I have many things floating through my mind and heart right now; particularly because of the fallout produced by me thinking outloud and online in regard to the Christiane Tietz essay on Karl Barth’s and Charlotte von Kirschbaum’s relationship. I’ve already spilled much too much cyber-ink at this point attempting to genuinely work through the dilemma it caused me; and also have responded to a detractor’s post. It has cost me much more than I would have realized to simply raise this issue, and attempt to honestly work through it next to Holy Scripture. This will continue to be an issue for me to deal with, and I’ve already noted how I will attempt to do that; but that’s not enough for my critics, to them I’m as good as a legalist/moralist for even thinking that I should attempt to read Barth’s situation against what Scripture clearly says in regard to the qualifications for being a teacher in the church that belongs to Jesus Christ.
I was going to write a post on John Webster’s discussion on the Trinity; in regard to the relationship between the economic (ad extra) and immanent (ad intra) Triune life of God. But let me just use this post instead as an index for all five of my posts, to date, having to do with the Barth concern. That way, if people want to caricature me in the future, or label me as a moralist/legalist they will have ease of access to all the relevant posts (the posts start from the earliest to the latest in descending order).
There’s every address I made on this issue. Hopefully you will appreciate the tone of every single one of my posts. None of it was ever intended to besmirch Barth or von Kirschbaum, but instead it was all a matter of me responding to some news about Barth that honestly shocked and surprised me. It went way more “viral” than I even imagined, and now there are other posts that have popped up online; some are attacking me; some are using this situation to attack Barth; and some just seem to want to get in on the action in disingenuous ways. Whatever the case may be, my intention was to stop and engage with an issue that confronted me square between the eyes. I am willing to almost bet money that I have written more about Barth’s theology, online, in a consistent manner over the last decade than almost anybody online; and I’ve done so in a favorable and positive manner (in regard to Barth’s theology itself). So when I, as a “Barth blogger” (I blog about Torrance and other things a lot too, of course), wanted to genuinely engage with Barth on his relationship with Charlotte von Kirschbaum, all of the sudden I was supposed to cease being a Barth blogger. I was to be silent, and not be a moralist (a view propagated by a very popular online theological personality); I wasn’t, as an evangelical Christian supposed to follow my conviction and go to Scripture and see what it says about the kind of relationship Barth had with Charlotte von Kirschbaum for most of his adult married life. Bobby Grow is supposed to keep his mouth shut, and his fingers immobile when it comes to this issue. That’s been the impression, and in fact the admonition I’ve received from many who think that I am a moralist in all of this; for going to Holy Scripture to see how I ought to respond to this scenario.
The only way around Scripture on this is to go around Scripture, or make Scripture something else; make it so that it doesn’t impinge on the ethics of Christianity or the church today. The only way around lots of ethical issues today is to reorient Scripture in such a way that it doesn’t speak to us about morality in any meaningful way; unless we want it to. But the bottom line in this approach is that it is contingent on the way that we want to read Scripture rather than how Scripture and its reality in Jesus Christ want to read and confront us. This approach is readily available, and there are some right now attempting to reorient Scripture in this way (and of course this has been going on for a long time); but that’s not the way I have followed, nor ever will. I am genuinely Reformed and evangelical (historically understood) when it comes to the authority of Holy Scripture (and other things too). This indeed is what caused the whole dilemma with Barth (and von Kirschbaum) for me in the first place; and now this is what is causing the rub and fallout between me and those who would rather skirt Scripture and read it in a way that is malleable to what they think ethics should look like.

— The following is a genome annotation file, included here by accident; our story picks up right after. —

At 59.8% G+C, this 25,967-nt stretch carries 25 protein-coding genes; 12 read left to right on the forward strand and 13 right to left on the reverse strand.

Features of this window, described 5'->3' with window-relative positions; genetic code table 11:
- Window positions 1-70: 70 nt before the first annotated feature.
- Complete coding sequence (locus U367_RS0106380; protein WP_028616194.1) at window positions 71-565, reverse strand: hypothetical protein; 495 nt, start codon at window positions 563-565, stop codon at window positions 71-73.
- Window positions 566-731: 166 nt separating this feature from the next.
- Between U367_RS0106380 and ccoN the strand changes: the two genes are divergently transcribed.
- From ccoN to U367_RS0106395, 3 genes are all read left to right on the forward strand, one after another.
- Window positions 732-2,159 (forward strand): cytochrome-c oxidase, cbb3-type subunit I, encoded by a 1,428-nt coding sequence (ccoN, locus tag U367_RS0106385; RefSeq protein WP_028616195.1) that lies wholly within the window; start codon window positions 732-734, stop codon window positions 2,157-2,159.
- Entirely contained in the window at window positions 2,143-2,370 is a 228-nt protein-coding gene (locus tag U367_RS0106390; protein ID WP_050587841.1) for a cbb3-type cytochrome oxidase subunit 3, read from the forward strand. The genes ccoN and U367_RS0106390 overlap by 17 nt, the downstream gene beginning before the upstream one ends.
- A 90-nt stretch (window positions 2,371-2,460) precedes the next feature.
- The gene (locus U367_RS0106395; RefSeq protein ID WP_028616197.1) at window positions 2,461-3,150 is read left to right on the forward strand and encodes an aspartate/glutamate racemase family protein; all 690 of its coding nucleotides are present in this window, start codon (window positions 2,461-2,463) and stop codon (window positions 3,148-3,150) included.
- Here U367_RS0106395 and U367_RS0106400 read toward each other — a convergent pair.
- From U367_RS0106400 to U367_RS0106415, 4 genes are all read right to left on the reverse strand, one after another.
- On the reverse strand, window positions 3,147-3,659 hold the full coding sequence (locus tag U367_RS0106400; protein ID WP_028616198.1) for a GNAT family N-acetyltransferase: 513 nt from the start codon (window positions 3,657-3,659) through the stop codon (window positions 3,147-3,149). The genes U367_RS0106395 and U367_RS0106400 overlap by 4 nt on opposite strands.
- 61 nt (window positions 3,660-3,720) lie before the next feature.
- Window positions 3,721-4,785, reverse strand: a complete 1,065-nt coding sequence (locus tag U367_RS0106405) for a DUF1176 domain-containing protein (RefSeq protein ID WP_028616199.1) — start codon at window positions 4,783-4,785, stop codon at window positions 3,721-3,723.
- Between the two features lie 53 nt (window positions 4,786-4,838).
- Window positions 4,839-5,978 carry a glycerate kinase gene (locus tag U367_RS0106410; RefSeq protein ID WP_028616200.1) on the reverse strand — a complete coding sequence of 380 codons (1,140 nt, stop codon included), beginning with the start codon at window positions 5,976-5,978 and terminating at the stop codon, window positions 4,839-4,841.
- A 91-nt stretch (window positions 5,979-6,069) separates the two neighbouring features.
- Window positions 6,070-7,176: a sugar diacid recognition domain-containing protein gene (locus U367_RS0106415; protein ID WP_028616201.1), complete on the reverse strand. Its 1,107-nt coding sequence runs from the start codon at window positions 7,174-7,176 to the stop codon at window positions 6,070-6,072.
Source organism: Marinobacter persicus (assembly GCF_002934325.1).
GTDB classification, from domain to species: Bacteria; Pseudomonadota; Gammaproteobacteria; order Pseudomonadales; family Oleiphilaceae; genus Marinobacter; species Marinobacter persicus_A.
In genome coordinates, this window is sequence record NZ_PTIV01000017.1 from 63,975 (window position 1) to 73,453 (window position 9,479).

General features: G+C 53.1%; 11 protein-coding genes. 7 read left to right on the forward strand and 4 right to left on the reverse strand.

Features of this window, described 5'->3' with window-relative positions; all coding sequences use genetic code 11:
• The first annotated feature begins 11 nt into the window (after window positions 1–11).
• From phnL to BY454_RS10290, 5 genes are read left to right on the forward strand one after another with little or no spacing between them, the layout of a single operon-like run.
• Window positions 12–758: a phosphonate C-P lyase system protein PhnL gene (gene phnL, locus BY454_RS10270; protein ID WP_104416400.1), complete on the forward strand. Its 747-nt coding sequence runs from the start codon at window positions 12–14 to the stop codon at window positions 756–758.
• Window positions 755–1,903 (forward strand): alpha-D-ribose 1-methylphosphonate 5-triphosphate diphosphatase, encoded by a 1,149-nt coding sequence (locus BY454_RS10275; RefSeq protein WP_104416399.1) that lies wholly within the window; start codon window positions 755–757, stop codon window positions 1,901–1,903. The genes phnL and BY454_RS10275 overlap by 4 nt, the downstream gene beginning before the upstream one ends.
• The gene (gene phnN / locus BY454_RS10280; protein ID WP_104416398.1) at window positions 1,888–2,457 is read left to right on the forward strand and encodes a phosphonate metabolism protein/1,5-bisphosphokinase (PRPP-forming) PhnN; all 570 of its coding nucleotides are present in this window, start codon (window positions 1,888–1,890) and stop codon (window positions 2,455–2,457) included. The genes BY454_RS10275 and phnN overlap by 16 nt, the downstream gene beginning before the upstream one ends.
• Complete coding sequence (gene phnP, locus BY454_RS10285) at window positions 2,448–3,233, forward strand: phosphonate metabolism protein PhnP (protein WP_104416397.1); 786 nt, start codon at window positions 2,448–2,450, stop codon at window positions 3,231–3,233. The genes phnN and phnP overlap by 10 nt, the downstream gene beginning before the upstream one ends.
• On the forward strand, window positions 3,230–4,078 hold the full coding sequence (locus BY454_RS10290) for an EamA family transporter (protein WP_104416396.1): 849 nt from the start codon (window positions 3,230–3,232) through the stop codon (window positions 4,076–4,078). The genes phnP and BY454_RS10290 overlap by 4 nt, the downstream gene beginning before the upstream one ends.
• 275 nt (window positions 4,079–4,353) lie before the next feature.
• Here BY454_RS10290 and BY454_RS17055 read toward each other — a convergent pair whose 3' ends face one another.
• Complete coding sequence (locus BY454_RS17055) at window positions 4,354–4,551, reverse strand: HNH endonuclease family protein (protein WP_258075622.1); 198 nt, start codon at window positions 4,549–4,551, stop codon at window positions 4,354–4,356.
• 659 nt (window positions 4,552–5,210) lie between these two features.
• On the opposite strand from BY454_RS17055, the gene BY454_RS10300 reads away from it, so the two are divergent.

Like I have already noted in my “Wrestling With An Approach To Karl Barth” post, there are still themes in Barth’s theology (particularly when it comes to election) that I don’t think I could ever really abandon. I do think Barth’s Christological concentration, as far as prolegomena goes, is the best way; and yet of course this way is not unique to Barth as TF Torrance points out in his referral to Athanasius and others in the history of the church. Like I’ve noted, going forward, my engagement with Barth will be from a different perspective, and more critical (meaning more in terms of engaging with a scholar rather than an “Uncle”) than it was before. But some of his themes have most likely made a life-long impact on me; so you’ll still be seeing that in my posts and writings going forward.
One last point: I will say something very interesting happened as a result of this. Most of the people who I have been most critical of (not personally), theologically—those who affirm some sort of Westminster styled Calvinism, or who are Thomists, etc.—have shown me the most support in this; which really surprised me. And the people who are for Barth, in the main, have shunned me; and now labeled me a moralist (not all, but many!). That says something to me; and it makes this whole thing that much more enlightening.